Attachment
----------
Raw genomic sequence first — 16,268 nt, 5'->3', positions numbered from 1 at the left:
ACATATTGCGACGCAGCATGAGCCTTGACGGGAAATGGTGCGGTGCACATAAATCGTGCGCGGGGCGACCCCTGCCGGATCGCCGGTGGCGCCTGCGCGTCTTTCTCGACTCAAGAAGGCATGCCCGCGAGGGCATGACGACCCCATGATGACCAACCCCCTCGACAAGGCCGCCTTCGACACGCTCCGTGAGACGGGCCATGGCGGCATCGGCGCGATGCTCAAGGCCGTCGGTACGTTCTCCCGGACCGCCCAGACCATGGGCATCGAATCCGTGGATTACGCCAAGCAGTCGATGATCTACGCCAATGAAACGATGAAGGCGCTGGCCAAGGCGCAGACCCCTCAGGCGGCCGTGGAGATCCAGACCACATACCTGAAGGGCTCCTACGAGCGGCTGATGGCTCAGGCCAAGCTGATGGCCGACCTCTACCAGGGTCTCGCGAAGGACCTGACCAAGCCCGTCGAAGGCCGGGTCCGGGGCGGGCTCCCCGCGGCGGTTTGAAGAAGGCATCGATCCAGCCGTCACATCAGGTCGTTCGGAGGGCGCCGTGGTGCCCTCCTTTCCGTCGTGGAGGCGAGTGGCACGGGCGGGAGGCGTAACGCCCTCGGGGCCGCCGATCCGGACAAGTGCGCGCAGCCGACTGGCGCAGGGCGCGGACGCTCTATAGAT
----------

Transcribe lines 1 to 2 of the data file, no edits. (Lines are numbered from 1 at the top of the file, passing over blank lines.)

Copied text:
Raw genomic sequence first — 16,268 nt, 5'->3', positions numbered from 1 at the left:
ACATATTGCGACGCAGCATGAGCCTTGACGGGAAATGGTGCGGTGCACATAAATCGTGCGCGGGGCGACCCCTGCCGGATCGCCGGTGGCGCCTGCGCGTCTTTCTCGACTCAAGAAGGCATGCCCGCGAGGGCATGACGACCCCATGATGACCAACCCCCTCGACAAGGCCGCCTTCGACACGCTCCGTGAGACGGGCCATGGCGGCATCGGCGCGATGCTCAAGGCCGTCGGTACGTTCTCCCGGACCGCCCAGACCATGGGCATCGAATCCGTGGATTACGCCAAGCAGTCGATGATCTACGCCAATGAAACGATGAAGGCGCTGGCCAAGGCGCAGACCCCTCAGGCGGCCGTGGAGATCCAGACCACATACCTGAAGGGCTCCTACGAGCGGCTGATGGCTCAGGCCAAGCTGATGGCCGACCTCTACCAGGGTCTCGCGAAGGACCTGACCAAGCCCGTCGAAGGCCGGGTCCGGGGCGGGCTCCCCGCGGCGGTTTGAAGAAGGCATCGATCCAGCCGTCACATCAGGTCGTTCGGAGGGCGCCGTGGTGCCCTCCTTTCCGTCGTGGAGGCGAGTGGCACGGGCGGGAGGCGTAACGCCCTCGGGGCCGCCGATCCGGACAAGTGCGCGCAGCCGACTGGCGCAGGGCGCGGACGCTCTATAGAT